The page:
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Zoo Hopeful “Tumani” Can Save Her Species

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DES MOINES, Iowa  --  The Blank Park Zoo's baby black rhino finally has a name to match the immense expectations ahead of her in life.

On Wednesday morning the zoo announced the winning submission in a contest to name the rhino.  "Tumani" is Swahili for "hopeful."

It's a fitting name because her birth has stirred that feeling in international wildlife officials: hope for the survival of her species.

There are fewer than 800 eastern black rhinoceroses living in the wild.  There are 45 living in captivity in North America.  Tumani was the only female born in captivity in North America in 2016.

The zoo is also launching a social media campaign to celebrate Tumani's birth.  They're asking vistors to write the phrase "One More Rhino BPZ" on their hand and take a "selfie" at the rhino exhibit and post it on social media with the hashtag "#BlankParkZoo."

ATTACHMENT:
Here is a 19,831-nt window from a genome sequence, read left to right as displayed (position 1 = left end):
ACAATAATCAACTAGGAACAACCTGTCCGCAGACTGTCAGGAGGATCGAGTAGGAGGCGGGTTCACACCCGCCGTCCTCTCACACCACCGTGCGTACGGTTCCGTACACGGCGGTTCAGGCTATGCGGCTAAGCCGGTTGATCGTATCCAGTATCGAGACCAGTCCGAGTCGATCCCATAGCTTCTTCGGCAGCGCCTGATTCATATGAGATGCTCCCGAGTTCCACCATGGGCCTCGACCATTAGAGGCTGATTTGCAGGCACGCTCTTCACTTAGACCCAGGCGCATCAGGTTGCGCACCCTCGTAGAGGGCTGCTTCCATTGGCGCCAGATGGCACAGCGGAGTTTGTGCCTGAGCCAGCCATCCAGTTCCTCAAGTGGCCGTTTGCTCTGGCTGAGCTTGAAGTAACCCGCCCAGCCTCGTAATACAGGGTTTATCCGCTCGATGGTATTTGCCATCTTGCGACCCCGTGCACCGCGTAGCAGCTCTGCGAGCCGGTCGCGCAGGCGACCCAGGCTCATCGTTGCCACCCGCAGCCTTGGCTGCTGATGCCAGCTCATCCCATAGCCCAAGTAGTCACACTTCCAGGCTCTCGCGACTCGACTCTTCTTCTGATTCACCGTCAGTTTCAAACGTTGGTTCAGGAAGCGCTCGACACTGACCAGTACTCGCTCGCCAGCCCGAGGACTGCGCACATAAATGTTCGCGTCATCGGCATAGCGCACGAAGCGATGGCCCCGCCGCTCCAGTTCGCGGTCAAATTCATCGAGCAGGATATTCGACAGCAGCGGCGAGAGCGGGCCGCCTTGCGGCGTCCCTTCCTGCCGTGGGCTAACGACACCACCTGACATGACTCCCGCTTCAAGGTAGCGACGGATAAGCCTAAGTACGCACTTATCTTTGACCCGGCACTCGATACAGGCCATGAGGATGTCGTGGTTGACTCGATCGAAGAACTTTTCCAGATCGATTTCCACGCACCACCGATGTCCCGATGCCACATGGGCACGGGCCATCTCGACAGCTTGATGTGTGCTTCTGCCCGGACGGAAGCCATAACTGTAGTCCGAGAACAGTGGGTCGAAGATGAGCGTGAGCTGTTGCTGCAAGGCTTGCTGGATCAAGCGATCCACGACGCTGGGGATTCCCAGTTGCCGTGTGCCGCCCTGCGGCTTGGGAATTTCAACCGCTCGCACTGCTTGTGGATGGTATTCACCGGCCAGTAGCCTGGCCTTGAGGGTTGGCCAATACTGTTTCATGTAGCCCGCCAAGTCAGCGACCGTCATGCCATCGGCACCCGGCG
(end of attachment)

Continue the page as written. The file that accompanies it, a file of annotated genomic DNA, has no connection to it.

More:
The zoo hopes she will follow in the footsteps of her mother and successfully breed in captivity.  She'll likely be of age to breed when she's five years old.  The gestation period for a rhinoceros is 15 months.

Tumani's name was chosen as part of a fundraising drive and an online vote.  The zoo allowed donors to suggest a name for the rhino in Swahili, the native language where black rhinos originate, in exchange for a $50 gift.

Five finalists were then chosen and put up for an online vote over the last week.  The other finalists were:

  • Tingatinga - "bulldozer"
  • Adia -"valuable"
  • Mrembo - "beautiful"
  • Kibibi - "little lady"

Tumani weighed around 80 pounds at birth.  She has already grown to over 200 pounds.